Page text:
Made in Sweden by Elisabeth Asbrink is a lovers expose into a Nordic history that lurks beneath the surface.
So we know all about Sweden. Beautiful educated Nordic people, land of individual rights, the iconic Ikea. But perhaps there are many things we don’t know about Sweden. For example, did you know that:
- Hitler’s Mein Kampf was originally inspired by Swedish political scientist Rudofl Kjellen? That Kjellan’s ideas were adopted by German military academic Karl Haushofer, who was a friend of Rudolf Hess.
- That when Hess and Adolf Hitler were imprisoned after the failed 1923 coup Haushofer visited them every week and mentored them on his ideas
- That Hitler then dictated Mein Kampf to Rudolf Hess
Did you know that in 1935 Sweden passed a mass sterilisation law targeting ‘feeble minded’ and ‘subnormal’ people and between 1928 and 1976 an estimated 63000 Swedish citizens were sterilised, with Sweden topping the numbers of the Nordic sterilised population.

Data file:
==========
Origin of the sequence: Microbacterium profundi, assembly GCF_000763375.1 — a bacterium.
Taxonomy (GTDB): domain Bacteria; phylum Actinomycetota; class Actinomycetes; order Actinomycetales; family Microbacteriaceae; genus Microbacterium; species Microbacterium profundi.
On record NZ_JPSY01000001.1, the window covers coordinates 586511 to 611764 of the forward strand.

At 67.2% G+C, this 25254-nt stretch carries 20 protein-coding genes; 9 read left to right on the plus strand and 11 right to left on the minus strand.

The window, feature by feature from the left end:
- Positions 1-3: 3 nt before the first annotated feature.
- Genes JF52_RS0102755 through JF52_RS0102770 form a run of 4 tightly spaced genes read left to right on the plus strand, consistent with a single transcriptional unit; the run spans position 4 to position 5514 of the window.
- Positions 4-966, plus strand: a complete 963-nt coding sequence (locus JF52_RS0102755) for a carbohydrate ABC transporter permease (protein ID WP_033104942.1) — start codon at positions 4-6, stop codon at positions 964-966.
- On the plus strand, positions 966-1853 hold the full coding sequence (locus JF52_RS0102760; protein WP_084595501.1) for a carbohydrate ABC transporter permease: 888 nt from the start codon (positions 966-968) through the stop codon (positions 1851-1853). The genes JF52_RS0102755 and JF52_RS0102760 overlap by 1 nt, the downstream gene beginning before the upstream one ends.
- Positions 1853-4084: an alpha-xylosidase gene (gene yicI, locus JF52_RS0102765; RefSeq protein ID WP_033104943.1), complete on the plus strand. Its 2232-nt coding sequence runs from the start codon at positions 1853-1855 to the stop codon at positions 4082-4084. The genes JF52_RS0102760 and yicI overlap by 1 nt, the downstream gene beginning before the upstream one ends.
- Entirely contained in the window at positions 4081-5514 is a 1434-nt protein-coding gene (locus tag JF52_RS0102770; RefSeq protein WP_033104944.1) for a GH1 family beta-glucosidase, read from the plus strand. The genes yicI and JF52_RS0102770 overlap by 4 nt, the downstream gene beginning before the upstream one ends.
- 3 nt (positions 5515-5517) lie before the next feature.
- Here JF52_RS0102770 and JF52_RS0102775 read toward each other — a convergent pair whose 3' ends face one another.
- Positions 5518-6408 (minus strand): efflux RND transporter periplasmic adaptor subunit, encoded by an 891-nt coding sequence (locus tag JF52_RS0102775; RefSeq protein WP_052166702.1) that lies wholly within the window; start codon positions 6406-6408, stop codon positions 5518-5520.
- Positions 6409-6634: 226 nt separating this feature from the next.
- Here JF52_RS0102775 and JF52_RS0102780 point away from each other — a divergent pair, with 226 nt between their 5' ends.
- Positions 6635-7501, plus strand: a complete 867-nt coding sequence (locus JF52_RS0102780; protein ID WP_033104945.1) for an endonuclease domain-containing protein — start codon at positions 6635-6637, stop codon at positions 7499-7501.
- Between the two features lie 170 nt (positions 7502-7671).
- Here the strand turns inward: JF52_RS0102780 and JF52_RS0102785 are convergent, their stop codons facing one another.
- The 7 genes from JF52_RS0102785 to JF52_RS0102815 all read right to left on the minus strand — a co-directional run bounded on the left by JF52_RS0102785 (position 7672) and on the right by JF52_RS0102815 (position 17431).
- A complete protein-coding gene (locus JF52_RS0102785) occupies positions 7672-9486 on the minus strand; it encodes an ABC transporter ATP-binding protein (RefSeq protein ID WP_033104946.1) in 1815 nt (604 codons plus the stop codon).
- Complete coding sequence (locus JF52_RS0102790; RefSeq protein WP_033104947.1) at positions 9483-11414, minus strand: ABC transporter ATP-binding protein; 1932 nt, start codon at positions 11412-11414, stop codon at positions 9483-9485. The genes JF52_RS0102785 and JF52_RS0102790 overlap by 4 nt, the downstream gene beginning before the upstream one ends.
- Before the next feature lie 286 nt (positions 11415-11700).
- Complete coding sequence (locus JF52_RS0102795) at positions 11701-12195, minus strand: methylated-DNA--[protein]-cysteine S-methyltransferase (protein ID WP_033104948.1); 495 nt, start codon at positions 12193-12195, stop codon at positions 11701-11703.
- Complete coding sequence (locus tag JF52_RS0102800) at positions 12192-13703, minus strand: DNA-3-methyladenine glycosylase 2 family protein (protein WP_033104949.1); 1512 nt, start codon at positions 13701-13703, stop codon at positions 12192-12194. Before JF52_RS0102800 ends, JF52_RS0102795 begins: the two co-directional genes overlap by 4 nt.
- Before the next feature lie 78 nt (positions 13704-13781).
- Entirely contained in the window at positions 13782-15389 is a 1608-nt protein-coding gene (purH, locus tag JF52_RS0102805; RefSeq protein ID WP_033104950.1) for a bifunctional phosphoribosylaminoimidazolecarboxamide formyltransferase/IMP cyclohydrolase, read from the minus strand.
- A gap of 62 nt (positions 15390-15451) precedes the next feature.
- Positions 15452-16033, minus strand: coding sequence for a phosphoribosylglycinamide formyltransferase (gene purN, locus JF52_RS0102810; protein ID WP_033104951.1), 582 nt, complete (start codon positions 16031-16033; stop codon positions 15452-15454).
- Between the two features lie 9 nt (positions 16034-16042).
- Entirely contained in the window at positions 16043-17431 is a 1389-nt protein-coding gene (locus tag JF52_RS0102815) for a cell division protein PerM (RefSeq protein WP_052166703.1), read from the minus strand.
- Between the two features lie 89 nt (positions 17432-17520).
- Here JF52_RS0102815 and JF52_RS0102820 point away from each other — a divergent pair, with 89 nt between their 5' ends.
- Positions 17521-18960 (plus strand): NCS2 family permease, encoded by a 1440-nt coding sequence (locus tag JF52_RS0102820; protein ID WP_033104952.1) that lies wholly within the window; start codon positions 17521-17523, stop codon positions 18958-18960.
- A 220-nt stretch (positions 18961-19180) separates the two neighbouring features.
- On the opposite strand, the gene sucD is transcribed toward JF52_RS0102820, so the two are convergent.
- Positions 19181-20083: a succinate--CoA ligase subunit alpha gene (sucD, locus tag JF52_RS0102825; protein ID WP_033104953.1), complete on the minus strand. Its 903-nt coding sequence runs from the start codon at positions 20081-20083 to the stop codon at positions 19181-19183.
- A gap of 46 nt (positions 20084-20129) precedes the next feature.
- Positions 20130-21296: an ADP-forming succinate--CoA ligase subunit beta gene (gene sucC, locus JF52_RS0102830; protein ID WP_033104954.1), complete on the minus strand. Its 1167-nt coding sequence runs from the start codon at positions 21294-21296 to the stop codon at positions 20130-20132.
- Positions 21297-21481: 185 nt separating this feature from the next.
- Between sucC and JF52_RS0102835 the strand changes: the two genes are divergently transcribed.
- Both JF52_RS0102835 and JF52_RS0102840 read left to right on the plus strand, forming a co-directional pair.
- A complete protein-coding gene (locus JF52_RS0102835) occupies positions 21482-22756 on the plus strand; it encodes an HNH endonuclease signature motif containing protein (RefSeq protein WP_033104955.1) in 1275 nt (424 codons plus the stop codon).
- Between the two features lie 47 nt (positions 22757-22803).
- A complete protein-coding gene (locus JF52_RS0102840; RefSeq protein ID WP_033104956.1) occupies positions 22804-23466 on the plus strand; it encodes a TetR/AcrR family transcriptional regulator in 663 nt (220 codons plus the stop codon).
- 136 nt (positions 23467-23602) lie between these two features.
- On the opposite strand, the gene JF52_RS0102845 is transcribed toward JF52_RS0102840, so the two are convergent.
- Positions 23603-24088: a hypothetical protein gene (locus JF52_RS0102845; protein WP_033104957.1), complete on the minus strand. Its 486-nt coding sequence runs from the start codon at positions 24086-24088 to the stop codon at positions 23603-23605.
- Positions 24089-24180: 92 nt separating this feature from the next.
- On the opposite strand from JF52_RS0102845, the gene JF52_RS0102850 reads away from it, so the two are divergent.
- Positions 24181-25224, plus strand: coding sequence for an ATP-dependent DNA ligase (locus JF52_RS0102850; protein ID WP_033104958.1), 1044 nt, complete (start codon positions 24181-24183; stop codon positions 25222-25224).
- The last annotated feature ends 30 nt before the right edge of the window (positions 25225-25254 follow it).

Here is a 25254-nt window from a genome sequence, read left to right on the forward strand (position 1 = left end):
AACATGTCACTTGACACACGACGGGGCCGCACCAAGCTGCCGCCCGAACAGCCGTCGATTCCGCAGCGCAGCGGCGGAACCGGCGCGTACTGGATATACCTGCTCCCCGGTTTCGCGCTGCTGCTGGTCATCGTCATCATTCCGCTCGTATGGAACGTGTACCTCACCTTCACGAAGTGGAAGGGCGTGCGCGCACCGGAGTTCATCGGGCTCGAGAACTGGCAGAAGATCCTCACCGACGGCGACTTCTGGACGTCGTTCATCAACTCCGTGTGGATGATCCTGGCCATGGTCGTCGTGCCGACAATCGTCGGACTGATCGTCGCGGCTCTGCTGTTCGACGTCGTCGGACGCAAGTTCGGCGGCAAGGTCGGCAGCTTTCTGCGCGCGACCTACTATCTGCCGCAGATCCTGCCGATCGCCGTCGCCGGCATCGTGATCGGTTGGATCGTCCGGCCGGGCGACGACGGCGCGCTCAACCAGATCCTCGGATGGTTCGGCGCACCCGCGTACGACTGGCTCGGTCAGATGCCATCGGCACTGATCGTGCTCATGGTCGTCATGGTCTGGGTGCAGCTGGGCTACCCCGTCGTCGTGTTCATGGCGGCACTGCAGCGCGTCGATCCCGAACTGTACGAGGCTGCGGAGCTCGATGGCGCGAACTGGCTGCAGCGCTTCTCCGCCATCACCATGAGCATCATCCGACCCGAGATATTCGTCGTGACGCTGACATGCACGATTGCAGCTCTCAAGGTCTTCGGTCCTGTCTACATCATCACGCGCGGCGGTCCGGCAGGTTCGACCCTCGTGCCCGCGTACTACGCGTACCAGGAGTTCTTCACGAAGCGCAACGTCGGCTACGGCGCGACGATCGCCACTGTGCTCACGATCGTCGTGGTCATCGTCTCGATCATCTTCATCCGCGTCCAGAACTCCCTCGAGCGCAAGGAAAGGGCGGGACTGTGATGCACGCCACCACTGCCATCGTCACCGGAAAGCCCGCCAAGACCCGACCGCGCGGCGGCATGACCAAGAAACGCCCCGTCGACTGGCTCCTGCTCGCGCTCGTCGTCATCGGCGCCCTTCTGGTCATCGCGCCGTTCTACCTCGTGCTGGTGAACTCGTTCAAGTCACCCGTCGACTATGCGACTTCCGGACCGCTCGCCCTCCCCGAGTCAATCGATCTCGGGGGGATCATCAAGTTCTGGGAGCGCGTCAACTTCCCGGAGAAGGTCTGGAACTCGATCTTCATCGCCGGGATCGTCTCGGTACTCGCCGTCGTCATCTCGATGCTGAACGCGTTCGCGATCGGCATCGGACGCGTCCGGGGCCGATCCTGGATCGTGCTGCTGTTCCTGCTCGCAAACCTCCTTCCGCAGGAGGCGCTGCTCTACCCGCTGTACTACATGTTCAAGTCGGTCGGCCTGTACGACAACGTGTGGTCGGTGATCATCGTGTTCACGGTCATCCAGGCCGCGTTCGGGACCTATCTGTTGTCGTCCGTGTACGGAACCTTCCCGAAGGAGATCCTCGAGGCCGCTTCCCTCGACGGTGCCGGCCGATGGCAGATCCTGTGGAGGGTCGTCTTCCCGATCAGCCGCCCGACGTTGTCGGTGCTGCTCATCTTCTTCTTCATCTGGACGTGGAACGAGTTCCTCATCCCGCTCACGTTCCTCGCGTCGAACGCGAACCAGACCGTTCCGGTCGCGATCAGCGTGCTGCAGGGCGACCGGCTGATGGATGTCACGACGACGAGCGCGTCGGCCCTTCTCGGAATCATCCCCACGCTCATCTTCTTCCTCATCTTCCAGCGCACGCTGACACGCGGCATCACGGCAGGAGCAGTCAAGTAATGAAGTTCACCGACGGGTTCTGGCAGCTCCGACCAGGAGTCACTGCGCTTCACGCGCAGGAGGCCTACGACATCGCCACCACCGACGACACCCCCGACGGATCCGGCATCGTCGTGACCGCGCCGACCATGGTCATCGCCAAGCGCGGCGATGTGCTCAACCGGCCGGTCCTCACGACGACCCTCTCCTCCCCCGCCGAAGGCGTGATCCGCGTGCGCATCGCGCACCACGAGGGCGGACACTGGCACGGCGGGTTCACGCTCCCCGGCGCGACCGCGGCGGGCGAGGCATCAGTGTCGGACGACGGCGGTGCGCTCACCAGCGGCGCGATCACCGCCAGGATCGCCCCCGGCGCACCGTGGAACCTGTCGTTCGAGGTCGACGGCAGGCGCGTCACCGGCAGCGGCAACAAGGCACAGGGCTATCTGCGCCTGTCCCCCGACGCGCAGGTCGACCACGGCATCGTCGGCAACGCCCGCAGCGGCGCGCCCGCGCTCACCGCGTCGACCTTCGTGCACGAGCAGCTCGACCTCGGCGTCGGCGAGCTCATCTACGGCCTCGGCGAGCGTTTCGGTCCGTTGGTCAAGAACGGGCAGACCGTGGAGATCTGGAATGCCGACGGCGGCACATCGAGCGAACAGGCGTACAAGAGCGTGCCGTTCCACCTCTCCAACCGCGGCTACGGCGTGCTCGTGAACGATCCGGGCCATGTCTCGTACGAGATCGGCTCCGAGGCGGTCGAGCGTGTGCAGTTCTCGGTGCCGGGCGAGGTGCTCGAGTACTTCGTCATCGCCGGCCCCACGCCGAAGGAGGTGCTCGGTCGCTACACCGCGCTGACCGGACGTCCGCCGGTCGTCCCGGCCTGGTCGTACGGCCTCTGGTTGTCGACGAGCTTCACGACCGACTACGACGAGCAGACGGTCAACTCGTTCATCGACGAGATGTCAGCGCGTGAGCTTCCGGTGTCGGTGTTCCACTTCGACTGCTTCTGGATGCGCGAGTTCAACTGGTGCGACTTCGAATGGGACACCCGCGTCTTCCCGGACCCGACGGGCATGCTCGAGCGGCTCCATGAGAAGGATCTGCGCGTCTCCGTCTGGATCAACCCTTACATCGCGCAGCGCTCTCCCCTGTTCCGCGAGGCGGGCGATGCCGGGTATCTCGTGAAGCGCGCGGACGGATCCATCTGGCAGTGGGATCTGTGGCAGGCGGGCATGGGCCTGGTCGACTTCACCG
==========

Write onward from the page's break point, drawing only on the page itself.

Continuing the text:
Have you ever heard of Frederika Bremer, dubbed Sweden’s Jane Austen, who fought for women’s rights, using her considerable, internationally celebrated literary talents.
When Sweden defeated the Soviet Union at the 1957 Ice Hockey World Cup, instead of the national anthem, the national drinking song was sung. Why? The Swedes had not expected to win, so the organisers had not brought a gramophone record of the national anthem. But, (just like our Waltzing Matilda), everyone knew the drinking song.
And Ikea, which has furnished so many homes. Did you know that founder Ingvar Kamprad was born into a Nazi loving family, was a committed Nazi from the age of seventeen, actively recruiting for the Nazi party. And that his BB (best boy) was Per Enghal, the Swedish industrialist who set up escape routes for Second World War refugees – Nazi refugees that is – smuggling them out of Europe.
If you want to know more, read this meticulously researched book. The author, Elisabeth Asbrink, says she loves her country, but love should never be blind.